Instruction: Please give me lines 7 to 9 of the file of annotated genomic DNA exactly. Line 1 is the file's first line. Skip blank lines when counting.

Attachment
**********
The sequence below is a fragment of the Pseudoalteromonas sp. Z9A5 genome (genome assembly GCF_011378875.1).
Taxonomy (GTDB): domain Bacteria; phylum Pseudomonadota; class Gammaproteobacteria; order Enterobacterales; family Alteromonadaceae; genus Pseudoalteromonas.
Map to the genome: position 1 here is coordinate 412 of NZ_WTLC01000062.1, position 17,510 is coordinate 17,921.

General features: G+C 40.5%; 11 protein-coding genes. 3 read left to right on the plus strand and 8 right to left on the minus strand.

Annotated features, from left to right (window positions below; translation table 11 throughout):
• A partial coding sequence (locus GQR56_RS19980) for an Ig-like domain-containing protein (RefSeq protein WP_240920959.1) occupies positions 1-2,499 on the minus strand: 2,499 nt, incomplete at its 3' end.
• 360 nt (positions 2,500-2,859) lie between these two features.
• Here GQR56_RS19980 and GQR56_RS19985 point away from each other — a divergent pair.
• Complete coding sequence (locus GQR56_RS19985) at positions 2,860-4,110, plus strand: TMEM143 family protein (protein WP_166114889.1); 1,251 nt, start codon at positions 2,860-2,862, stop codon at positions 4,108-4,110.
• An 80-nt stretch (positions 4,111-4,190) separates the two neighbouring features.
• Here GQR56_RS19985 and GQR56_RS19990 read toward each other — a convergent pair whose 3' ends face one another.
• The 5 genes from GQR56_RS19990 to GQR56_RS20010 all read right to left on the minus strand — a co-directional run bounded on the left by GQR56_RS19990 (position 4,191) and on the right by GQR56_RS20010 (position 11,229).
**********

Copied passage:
• 360 nt (positions 2,500-2,859) lie between these two features.
• Here GQR56_RS19980 and GQR56_RS19985 point away from each other — a divergent pair.
• Complete coding sequence (locus GQR56_RS19985) at positions 2,860-4,110, plus strand: TMEM143 family protein (protein WP_166114889.1); 1,251 nt, start codon at positions 2,860-2,862, stop codon at positions 4,108-4,110.